Eldersburg's Randy Ernst has truly made the most of his opportunities in the past year.
A month before graduating from Towson State with an economics degree last December, the 22-year-old lacrosse standout got a tryout with the Pittsburgh Bulls of the Major Indoor Lacrosse League.
After four tryout sessions, he had won a spot on the 25-man Bullsroster. But there was still more work to do.
"My next goal was totravel with the team," Ernst said. "Only 18 suit up for (road) games."
The team played poorly in its opener at Detroit, he said. A subsequent reshuffling of the travel roster included a promotion for Ernst.
And it didn't take long for the rookie forward to make his mark. In six games, Ernst scored two goals and had four assists.
"I got an opportunity to travel and played pretty well," he said. "I've traveled ever since."
Along the way, there were a few trips to the penalty box -- enough to rank him in the top five in the league in penalty minutes.
"He's a grinder," said teammate John Wilson, who's been with the Bulls for three years. "He's one of our most physical players and likes to mix it up a bit. He did a great job for us comingin as a rookie."
The physical play isn't the only feature of indoor lacrosse, the game also offers speed.
"It's the fastest game ontwo feet," Ernst said.
"The game is very exciting to watch," he added. "It's like the advertisement says, 'We'll sell you the whole seat, but you'll only need the edge.' "
Ernst began playing outdoor lacrosse in eighth grade and was a standout player at Liberty High School.
After a year at the University of Maryland Baltimore County,he transferred to Towson State, where he was a three-year starter and won the James Saxon Leadership Award his junior year.
His adjustment to the faster-paced indoor game didn't come easily.
"The biggest transition was shooting," Ernst said.
"In indoor, you only have about 2 inches to shoot at on each corner. You really need to use alot of fakes to get the goalie moving and just pick your spot."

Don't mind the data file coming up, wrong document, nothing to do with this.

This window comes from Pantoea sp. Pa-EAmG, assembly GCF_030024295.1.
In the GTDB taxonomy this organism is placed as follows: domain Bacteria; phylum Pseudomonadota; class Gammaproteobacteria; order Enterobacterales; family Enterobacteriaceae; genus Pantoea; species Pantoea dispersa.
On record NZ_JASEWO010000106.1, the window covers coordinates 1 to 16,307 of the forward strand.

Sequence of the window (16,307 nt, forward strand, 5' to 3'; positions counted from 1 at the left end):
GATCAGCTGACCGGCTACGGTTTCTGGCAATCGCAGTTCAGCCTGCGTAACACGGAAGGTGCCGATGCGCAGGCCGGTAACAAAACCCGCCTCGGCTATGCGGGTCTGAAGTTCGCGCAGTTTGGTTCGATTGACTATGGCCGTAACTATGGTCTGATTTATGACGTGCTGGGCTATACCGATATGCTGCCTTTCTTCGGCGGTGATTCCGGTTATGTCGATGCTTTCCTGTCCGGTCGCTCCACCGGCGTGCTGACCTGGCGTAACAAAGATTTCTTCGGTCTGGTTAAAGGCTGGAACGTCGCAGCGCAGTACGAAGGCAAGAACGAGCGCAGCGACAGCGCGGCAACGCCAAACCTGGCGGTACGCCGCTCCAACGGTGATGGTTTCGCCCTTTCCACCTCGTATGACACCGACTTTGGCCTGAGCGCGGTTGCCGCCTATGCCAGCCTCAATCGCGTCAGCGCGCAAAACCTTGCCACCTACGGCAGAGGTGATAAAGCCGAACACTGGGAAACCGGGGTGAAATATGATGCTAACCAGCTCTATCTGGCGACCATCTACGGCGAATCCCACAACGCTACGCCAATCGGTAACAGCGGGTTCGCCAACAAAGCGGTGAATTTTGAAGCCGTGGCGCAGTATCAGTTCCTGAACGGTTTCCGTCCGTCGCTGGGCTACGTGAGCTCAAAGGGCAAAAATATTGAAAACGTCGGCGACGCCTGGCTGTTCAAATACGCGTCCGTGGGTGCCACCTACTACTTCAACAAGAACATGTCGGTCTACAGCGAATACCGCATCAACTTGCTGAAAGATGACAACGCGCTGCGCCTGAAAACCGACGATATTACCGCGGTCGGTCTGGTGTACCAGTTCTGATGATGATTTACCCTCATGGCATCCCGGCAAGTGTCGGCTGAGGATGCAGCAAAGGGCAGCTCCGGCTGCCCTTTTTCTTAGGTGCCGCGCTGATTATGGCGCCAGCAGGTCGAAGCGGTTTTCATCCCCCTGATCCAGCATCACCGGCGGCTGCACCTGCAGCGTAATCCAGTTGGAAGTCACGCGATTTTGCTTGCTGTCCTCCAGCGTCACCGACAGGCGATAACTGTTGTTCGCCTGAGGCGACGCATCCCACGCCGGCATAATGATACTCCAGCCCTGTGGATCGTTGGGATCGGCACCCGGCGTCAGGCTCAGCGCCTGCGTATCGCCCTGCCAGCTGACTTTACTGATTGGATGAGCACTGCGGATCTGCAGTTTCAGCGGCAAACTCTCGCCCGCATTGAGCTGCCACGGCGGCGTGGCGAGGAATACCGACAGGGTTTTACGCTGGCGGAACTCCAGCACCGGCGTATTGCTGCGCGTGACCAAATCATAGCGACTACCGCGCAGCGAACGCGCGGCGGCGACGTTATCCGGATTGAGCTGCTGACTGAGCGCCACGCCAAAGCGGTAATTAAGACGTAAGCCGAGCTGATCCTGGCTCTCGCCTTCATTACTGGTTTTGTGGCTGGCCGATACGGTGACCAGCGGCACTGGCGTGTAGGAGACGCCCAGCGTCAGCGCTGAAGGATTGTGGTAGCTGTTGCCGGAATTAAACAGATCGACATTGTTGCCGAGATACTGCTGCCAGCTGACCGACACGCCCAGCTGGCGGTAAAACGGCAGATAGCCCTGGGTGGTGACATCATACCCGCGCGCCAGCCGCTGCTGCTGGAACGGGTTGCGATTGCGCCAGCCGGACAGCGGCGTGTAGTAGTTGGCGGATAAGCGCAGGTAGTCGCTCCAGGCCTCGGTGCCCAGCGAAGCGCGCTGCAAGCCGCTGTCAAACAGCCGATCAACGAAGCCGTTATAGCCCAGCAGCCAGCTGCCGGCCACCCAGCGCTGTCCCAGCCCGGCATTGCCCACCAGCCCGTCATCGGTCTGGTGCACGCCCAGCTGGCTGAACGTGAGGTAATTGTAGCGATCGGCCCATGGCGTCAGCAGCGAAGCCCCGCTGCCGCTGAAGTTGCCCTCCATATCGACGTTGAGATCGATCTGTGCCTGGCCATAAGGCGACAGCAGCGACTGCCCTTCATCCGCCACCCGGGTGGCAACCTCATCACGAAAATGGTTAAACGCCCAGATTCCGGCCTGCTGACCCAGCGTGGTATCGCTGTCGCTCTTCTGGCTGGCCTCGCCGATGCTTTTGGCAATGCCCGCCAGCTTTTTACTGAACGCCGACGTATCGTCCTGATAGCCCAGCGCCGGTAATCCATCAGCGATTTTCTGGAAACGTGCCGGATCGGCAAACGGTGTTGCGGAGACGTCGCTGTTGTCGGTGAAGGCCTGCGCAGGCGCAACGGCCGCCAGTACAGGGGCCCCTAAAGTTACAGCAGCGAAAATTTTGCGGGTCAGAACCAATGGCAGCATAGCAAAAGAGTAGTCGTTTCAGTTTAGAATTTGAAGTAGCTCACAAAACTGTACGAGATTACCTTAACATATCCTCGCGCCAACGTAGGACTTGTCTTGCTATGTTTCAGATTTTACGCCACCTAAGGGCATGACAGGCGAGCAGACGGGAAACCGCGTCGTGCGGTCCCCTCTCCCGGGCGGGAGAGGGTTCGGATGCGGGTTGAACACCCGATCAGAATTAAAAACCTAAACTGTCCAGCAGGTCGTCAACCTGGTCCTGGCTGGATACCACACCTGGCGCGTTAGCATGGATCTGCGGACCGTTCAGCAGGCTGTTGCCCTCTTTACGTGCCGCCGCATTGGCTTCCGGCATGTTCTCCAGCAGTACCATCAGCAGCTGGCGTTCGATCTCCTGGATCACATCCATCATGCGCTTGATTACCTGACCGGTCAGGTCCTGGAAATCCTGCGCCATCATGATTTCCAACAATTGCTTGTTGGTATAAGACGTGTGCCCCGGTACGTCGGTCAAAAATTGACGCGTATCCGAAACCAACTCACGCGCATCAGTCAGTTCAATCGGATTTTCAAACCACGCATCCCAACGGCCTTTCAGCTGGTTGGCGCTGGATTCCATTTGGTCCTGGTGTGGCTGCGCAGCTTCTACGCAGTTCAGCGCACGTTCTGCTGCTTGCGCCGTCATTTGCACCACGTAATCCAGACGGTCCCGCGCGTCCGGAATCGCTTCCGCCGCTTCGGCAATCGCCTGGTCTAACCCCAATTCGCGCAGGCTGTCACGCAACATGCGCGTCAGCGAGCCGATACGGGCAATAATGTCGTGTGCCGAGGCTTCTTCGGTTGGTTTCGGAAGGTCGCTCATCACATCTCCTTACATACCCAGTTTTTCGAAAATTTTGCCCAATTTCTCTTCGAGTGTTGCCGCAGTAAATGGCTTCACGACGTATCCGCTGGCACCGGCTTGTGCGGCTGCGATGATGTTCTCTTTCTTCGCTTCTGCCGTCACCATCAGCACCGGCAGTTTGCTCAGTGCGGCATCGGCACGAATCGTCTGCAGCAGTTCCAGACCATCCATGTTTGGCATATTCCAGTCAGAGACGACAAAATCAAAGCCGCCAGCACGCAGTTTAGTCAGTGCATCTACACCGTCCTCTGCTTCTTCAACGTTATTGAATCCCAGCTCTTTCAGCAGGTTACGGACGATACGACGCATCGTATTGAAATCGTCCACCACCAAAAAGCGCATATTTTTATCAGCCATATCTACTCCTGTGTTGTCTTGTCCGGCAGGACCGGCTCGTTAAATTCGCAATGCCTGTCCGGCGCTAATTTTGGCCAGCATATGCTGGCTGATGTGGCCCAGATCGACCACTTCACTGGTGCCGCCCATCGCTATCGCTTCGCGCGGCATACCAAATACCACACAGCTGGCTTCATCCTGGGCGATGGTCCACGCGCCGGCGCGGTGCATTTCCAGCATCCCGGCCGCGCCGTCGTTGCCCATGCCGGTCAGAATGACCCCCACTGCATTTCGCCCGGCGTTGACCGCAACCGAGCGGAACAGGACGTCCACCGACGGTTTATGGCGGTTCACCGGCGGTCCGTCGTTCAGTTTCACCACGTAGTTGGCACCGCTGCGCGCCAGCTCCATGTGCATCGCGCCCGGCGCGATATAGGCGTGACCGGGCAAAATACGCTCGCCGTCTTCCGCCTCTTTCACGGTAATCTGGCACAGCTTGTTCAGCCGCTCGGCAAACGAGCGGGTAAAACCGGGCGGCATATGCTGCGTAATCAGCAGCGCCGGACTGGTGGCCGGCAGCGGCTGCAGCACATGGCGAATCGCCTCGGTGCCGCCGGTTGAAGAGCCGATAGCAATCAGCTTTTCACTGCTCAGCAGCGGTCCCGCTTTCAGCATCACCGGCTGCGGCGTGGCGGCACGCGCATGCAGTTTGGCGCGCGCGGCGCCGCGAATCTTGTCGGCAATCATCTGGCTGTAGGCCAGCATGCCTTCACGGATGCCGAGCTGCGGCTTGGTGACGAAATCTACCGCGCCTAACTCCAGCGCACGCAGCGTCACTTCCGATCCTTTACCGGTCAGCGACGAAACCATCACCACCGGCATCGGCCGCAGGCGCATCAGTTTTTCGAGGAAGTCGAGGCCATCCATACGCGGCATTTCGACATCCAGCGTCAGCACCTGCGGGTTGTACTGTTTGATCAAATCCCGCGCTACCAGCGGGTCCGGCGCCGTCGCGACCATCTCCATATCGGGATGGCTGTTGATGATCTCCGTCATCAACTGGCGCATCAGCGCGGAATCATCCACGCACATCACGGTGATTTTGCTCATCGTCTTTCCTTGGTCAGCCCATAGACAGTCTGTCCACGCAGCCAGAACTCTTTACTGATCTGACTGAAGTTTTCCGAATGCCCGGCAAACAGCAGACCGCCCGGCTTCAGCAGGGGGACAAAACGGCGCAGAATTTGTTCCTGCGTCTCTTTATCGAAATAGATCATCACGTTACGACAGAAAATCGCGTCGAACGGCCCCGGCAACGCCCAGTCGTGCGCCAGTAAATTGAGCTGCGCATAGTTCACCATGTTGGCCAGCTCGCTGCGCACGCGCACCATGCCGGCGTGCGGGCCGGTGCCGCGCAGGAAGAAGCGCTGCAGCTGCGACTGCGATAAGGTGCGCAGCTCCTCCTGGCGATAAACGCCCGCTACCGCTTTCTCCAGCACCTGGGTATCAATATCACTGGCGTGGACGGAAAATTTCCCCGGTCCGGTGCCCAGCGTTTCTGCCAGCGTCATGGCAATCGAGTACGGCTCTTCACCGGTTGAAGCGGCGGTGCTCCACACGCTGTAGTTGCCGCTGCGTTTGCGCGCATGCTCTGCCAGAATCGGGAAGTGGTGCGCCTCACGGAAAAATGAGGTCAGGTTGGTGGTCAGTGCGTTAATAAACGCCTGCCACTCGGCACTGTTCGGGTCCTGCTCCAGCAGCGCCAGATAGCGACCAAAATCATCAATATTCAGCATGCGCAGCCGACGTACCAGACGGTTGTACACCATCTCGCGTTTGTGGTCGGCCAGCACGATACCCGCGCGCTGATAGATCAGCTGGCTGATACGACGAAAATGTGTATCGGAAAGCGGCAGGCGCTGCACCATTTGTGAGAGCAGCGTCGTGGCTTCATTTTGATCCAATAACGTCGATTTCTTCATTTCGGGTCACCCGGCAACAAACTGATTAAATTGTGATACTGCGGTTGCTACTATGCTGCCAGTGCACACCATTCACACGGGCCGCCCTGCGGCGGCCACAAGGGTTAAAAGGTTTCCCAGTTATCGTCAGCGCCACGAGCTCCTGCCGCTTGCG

The Bulls finished the season with a 3-5 record and failed to make theplayoffs. Ernst is already looking forward to next season.
"I'm gonna build a net in my back yard and be ready to go," he said. "Beinga professional athlete and having kids come up to you and ask for anautograph -- it's just a lot of fun.
"We were in Philly playing in front of a sellout crowd -- 18,000 people. It was awesome, the introduction 'No. 2, a rookie from Towson State, Randy Ernst!' "
Six teams -- including the Baltimore Thunder -- make up the MILL, which was established seven years ago. Last season, Ernst earned $125 per game, plus travel money. He said the most a player can make per game is $350, which is based on years of service in the league.
"The league's doing great. Philly, Buffalo, Detroit and New York are all selling out, and we're drawing around 8,000 a game in Pittsburgh," he said.
Along with playing professional lacrosse, Ernst is a sales representative with a wine company in Montgomery County.
"I enjoy it. I was bar-tending before and really wanted a normal (9-to-5) job," he said.
Fortunately, the two careers rarely conflict. Many team members are from Baltimore, where the squad holds its practices.
"We'rea Pittsburgh team, but most of the team is from Baltimore. During the preseason, we practice Wednesday and Sunday nights. And during the season we practice on Wednesday and play during the weekend, so it works out well."